CNN’s Decoded highlights the rapid advancements in genetic technologies

In a new episode of Decoded, CNN’s Anna Stewart explores genetic technologies and how they could change the future. From resurrecting extinct species, to eradicating diseases, and from tackling climate change, to living longer, rapid advancements in genomic research are changing our understanding of life.

In 2012, Nobel Prize winning professors Emmanuelle Charpentier and Jennifer Douna made a breakthrough discovery while researching a naturally occurring protein in bacteria called CRISPR-Cas9. Charpentier explains why the discovery was so important for genomic research, “CRISPR-Cas9 works like molecular scissors in a way that can cleave the DNA allowing it to trigger different types of modifications that lead to a change of code in the DNA. Another explanation can be like software that allows us to rewrite text and CRISPR-Cas9 it’s a kind of software that does exactly the same thing on the genomes.”

This discovery opened a world of possibilities, giving scientists the tools to potentially cure genetic diseases and disorders. Francis Collins, Director of the Human Genome Project, tells Stewart, “I was absolutely blown away. This was the kind of game changer that doesn’t come along more than maybe once every decade or maybe more. And if we could figure out how to harness it, this might give hope to those people who suffer from thousands of diseases where we know the DNA mistake, but we don’t have a treatment.”

In Dubai, Stewart meets Dr. Nisar Wani, Scientific Director at the Reproductive Biotechnology Centre, who became the first scientist to clone a camel in 2009. He teaches Stewart how to extract DNA and she attempts the process of cloning. Alongside camel cloning, Dr. Wani says that he is building up a gene bank to preserve other animals and endangered species which he believes will stop species going extinct.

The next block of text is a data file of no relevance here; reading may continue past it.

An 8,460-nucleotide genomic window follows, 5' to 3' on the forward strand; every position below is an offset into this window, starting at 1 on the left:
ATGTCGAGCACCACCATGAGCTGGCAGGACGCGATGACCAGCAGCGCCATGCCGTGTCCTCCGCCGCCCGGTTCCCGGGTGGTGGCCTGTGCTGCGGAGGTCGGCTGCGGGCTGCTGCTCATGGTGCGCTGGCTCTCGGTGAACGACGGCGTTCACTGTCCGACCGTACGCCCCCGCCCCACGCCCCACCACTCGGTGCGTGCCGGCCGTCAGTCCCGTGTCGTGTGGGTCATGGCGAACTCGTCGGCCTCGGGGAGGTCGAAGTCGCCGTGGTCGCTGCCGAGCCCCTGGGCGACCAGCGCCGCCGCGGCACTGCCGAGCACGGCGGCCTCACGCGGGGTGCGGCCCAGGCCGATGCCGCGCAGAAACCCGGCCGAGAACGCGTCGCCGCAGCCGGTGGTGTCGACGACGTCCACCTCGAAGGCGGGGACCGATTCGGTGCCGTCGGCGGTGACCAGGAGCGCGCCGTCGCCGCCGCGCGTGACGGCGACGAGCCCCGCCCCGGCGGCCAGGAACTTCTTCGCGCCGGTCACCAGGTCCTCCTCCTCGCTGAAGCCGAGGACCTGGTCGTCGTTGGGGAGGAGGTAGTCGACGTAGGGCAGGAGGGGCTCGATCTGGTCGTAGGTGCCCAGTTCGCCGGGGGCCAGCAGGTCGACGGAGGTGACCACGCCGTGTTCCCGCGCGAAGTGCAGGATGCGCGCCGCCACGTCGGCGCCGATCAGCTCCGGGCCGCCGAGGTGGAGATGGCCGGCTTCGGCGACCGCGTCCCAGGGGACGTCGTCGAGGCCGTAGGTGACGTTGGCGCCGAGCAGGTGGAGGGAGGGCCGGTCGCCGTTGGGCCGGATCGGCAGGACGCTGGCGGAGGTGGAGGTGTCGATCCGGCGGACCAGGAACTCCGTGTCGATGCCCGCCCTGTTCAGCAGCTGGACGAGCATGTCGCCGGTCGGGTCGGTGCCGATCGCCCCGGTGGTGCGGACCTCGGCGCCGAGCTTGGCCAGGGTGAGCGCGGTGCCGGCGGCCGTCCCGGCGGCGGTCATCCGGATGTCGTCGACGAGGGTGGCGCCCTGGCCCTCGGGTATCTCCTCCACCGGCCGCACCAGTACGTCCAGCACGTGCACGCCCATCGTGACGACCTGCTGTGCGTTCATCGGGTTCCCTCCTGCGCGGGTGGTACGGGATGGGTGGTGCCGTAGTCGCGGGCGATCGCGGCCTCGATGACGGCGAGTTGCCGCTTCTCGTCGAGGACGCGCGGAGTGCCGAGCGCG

As well as preventing extinction, genetic technologies could be used to revive lost species. Colossal Biosciences are hoping to bring back the woolly mammoth by 2027, using the DNA from mammoth remains that have been frozen in permafrost for thousands of years. Colossal CEO and co-founder Ben Lamm says that the project would be good for rewilding and for decelerating the effects of climate change, “Just because you can do it doesn’t mean you should, you need to be very thoughtful and cautious about any rewilding, whether it’s an extinct species, a critically endangered species or a species that was previously located in that region that no longer exists there.”

Dr. Tarifa Al Zaabi, Director General at the International Center for Biosaline Agriculture (ICBA), tells the programme that genomic research could be used to solve world hunger. The ICBA is finding ways to grow food in arid environments, sequencing the genomes of crops and identifying traits that can lead to healthier, more nutritious and resilient produce.

Critics argue that the effects of gene-editing are not yet fully understood and raise concerns about the ethics of manipulating nature at such a large scale. Maddie Hall, CEO & Co-Founder, Living Carbon, believes that the positives outweigh the negatives, “We’ve been mucking around with nature for a really long time as humans. That’s gotten us into this mess, right? This is a problem we’ve created, right? And even though we’ve seen large scale warming and cooling across geological time, the rate in which this is happening is much faster than ever before. So I think it’s actually irresponsible to not use all these tools at our disposal that could potentially help our ecosystems actually survive the problem that we’ve created.”

Genetic technologies can also be used to unlock the science of aging. David Sinclair, Professor of Genetics at Harvard Medical School describes the push to reverse aging, “I didn’t know in my career that we would be able to do this. I thought we’d just be able to slow down aging and that was good enough. It turns out if you turn on genes that are normally only turned on in embryos and if we put them into adult animals we can actually reverse their age in a matter of just a couple of months. We don’t fully understand how it works yet. But what I can tell you, for sure, is that in an old mouse and probably in an old person, the information to be young again still exists. We just need to know how to flip the switch and reinstall that software to be young again.”

Rapid advancements in genomics are revolutionising our world and deepening our understand of life. By further developing these technologies, scientists around the world think that we can save species, fight against climate change, and cure diseases.

Credit : CNN